Or he would turn up in Hollywood, prompting rumours of a merger with a global communications giant; or on American television, forecasting the emergence of a new trillion-dollar information 'mega-industry'; addressing a conference on US education reform, or offering his thoughts to President Clinton's economic summit. And all the while, Sculley, a tireless promoter, was peddling Apple's computers - the company sold dollars 1bn of its Powerbook laptops last year - and promising 'to reinvent both the telephone and television' with a new product called Newton.
Things have quietened down somewhat for Sculley, the Silicon Valley chief executive who has come to epitomise the Clinton era ideal of the American corporate executive. Tall, fit at 54, his hair a distinguished grey, Sculley gives a good impression of being a sort of renaissance manager, who moves easily between high-minded public policy issues and the rigours of the global technology marketplace.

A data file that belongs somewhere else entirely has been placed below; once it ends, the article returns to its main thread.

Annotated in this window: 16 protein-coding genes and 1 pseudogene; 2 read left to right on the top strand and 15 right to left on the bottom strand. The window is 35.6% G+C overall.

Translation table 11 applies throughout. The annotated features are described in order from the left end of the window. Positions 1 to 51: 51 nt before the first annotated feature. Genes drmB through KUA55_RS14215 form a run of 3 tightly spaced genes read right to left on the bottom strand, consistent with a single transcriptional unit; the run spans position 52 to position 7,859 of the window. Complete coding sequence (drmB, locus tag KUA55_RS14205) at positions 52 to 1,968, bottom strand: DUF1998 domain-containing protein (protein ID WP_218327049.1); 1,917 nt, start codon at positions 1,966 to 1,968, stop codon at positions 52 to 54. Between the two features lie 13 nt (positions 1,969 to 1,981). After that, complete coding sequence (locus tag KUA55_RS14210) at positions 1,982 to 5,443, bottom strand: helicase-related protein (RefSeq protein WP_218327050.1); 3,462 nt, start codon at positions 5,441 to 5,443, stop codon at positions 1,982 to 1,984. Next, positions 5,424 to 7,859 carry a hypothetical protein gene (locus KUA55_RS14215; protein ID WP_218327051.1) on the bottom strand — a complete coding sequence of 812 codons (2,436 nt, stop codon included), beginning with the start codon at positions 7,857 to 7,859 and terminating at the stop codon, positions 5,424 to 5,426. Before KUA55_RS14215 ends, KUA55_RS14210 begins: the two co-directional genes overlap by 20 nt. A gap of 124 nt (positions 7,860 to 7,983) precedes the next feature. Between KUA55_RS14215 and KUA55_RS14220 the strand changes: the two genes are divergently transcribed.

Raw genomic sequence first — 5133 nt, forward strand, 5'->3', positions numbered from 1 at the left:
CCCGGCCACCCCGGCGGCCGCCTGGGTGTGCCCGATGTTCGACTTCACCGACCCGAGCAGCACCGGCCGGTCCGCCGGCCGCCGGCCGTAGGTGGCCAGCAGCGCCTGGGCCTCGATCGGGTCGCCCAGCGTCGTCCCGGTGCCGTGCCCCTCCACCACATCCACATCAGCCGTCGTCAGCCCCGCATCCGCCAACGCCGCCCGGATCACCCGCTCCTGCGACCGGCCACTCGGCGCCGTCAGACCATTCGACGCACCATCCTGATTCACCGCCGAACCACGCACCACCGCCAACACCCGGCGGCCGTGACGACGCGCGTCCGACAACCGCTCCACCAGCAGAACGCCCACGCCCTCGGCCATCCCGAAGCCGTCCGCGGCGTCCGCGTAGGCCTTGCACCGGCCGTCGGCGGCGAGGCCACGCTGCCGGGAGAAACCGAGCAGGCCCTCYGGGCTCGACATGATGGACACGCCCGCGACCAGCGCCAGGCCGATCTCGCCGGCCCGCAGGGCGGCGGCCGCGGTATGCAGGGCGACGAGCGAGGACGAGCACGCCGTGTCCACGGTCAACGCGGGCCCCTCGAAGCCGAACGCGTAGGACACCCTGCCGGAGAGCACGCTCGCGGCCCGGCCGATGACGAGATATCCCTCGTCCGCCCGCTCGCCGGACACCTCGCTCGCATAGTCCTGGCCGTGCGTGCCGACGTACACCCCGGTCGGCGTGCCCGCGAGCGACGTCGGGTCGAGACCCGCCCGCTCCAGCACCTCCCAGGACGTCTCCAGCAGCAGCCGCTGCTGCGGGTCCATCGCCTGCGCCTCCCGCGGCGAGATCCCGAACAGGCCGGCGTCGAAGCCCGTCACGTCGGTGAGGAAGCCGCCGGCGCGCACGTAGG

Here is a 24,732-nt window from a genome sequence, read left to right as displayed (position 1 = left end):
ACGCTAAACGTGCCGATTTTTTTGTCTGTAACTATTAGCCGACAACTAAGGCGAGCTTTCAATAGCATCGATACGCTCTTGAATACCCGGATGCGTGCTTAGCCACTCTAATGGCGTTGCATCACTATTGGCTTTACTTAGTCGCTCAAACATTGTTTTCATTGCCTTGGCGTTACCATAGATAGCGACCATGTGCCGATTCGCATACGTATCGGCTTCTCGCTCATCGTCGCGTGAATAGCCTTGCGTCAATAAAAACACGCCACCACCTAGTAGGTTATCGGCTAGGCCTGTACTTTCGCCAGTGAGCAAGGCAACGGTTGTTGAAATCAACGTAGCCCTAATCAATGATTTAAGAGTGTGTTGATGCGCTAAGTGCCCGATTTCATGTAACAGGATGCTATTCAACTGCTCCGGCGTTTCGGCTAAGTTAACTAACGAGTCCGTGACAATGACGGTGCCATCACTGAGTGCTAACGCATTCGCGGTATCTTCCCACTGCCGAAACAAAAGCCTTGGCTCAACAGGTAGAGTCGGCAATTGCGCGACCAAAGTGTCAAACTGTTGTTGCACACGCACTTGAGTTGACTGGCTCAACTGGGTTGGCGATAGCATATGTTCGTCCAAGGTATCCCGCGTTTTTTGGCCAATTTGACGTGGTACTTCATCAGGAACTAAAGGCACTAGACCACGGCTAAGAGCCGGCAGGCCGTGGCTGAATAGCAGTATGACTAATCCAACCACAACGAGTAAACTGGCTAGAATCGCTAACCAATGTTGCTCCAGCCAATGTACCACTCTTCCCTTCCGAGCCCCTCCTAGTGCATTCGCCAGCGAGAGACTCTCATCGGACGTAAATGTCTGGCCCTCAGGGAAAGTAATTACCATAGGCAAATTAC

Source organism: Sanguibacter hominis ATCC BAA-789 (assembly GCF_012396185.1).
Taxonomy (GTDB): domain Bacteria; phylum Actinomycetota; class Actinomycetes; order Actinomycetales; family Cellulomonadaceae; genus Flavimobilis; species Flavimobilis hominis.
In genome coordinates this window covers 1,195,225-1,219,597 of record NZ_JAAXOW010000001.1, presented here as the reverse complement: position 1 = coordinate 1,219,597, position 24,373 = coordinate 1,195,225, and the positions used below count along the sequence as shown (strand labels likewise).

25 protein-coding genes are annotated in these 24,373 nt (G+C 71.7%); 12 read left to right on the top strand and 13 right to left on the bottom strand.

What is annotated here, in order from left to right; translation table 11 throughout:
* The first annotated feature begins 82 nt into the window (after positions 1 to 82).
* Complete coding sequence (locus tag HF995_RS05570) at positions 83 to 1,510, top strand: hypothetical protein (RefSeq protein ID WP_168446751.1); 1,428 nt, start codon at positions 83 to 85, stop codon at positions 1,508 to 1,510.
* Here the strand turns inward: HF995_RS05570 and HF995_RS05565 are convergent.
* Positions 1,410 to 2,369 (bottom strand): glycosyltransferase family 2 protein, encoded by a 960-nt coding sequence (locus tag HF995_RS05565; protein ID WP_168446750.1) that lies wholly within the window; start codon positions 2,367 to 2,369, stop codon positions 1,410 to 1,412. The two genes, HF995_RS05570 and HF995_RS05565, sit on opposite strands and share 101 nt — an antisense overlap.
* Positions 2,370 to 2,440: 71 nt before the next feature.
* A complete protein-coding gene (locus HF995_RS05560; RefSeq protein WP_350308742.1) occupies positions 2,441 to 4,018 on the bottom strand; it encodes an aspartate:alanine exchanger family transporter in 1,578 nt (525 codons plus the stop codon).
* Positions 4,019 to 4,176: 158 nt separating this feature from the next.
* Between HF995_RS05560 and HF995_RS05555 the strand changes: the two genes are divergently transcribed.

For the time being, the takeover talk involving Apple has subsided. IBM, for its part, has selected a professional manager as its new chairman - a decision which Sculley, who named himself Apple's chief technology officer three years ago, clearly considers ill-advised, although he refuses to discuss the conglomerate.
But things were nearly very different as far as Sculley and IBM were concerned. Sculley was, for a while, on Big Blue's executive short list. He proposed a radical plan to merge Apple and IBM, sell off IBM's mainframe computer business - once the heart of the group - and create a profitable company with a revenue of about dollars 30bn, compared with the combined dollars 70bn revenue of the two companies independently. It would have redefined the shape of the US computer industry. But IBM was afraid the merger would push its battered share price still lower, and balked at the plan. It still tried to woo Sculley, but without the merger he was not interested.